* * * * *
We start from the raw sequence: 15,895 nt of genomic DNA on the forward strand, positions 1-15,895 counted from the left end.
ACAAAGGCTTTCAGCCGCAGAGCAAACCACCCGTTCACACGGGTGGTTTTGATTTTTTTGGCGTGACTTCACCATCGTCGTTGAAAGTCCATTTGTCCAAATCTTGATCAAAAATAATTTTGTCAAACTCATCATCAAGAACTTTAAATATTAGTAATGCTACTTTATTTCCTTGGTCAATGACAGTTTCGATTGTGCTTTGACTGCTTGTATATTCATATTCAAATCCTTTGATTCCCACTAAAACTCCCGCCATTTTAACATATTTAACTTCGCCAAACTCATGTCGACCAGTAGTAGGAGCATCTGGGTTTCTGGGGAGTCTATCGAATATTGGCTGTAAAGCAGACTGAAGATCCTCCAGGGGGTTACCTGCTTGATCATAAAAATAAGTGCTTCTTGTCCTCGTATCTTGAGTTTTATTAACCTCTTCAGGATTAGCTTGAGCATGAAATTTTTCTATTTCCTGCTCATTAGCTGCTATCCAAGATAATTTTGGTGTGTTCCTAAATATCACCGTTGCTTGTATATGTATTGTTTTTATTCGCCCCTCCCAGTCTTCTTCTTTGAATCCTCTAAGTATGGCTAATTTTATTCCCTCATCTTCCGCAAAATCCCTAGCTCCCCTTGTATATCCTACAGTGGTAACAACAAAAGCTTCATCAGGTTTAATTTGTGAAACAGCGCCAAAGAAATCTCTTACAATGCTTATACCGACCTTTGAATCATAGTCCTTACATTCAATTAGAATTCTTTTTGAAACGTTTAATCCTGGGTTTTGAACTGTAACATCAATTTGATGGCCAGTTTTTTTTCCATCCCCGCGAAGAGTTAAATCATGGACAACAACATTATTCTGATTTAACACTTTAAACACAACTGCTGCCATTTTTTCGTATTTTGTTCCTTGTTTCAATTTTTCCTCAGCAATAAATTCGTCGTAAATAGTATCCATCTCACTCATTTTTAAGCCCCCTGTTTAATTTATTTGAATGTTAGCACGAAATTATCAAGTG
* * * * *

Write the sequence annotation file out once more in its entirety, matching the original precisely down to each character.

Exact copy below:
We start from the raw sequence: 15,895 nt of genomic DNA on the forward strand, positions 1-15,895 counted from the left end.
ACAAAGGCTTTCAGCCGCAGAGCAAACCACCCGTTCACACGGGTGGTTTTGATTTTTTTGGCGTGACTTCACCATCGTCGTTGAAAGTCCATTTGTCCAAATCTTGATCAAAAATAATTTTGTCAAACTCATCATCAAGAACTTTAAATATTAGTAATGCTACTTTATTTCCTTGGTCAATGACAGTTTCGATTGTGCTTTGACTGCTTGTATATTCATATTCAAATCCTTTGATTCCCACTAAAACTCCCGCCATTTTAACATATTTAACTTCGCCAAACTCATGTCGACCAGTAGTAGGAGCATCTGGGTTTCTGGGGAGTCTATCGAATATTGGCTGTAAAGCAGACTGAAGATCCTCCAGGGGGTTACCTGCTTGATCATAAAAATAAGTGCTTCTTGTCCTCGTATCTTGAGTTTTATTAACCTCTTCAGGATTAGCTTGAGCATGAAATTTTTCTATTTCCTGCTCATTAGCTGCTATCCAAGATAATTTTGGTGTGTTCCTAAATATCACCGTTGCTTGTATATGTATTGTTTTTATTCGCCCCTCCCAGTCTTCTTCTTTGAATCCTCTAAGTATGGCTAATTTTATTCCCTCATCTTCCGCAAAATCCCTAGCTCCCCTTGTATATCCTACAGTGGTAACAACAAAAGCTTCATCAGGTTTAATTTGTGAAACAGCGCCAAAGAAATCTCTTACAATGCTTATACCGACCTTTGAATCATAGTCCTTACATTCAATTAGAATTCTTTTTGAAACGTTTAATCCTGGGTTTTGAACTGTAACATCAATTTGATGGCCAGTTTTTTTTCCATCCCCGCGAAGAGTTAAATCATGGACAACAACATTATTCTGATTTAACACTTTAAACACAACTGCTGCCATTTTTTCGTATTTTGTTCCTTGTTTCAATTTTTCCTCAGCAATAAATTCGTCGTAAATAGTATCCATCTCACTCATTTTTAAGCCCCCTGTTTAATTTATTTGAATGTTAGCACGAAATTATCAAGTG